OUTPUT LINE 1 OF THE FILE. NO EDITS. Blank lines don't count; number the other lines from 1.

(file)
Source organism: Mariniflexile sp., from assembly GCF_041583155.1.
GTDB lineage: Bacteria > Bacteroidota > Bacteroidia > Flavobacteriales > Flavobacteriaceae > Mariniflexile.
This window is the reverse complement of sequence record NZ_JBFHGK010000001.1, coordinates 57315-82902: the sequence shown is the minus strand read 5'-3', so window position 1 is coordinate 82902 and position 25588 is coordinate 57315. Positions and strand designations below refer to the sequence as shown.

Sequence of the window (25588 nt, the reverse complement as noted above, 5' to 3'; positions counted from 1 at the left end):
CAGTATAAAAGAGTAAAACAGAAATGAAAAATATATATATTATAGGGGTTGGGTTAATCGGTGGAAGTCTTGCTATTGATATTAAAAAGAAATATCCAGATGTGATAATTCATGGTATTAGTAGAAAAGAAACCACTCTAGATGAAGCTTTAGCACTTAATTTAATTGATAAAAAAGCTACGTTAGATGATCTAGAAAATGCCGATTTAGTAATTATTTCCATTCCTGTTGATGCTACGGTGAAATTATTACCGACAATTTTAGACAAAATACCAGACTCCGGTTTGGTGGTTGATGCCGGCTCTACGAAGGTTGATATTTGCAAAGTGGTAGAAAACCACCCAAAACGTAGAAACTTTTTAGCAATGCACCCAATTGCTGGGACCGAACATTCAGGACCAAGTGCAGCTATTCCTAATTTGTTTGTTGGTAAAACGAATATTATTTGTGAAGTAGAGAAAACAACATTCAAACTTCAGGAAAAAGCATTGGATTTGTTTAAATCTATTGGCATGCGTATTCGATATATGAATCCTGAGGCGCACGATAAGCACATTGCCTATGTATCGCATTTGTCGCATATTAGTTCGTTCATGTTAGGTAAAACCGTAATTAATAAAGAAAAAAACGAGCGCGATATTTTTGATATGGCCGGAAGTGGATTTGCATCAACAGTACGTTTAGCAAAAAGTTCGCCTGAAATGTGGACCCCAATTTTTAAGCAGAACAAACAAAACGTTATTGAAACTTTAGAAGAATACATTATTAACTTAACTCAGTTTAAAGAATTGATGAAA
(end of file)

Source organism: Mariniflexile sp., from assembly GCF_041583155.1.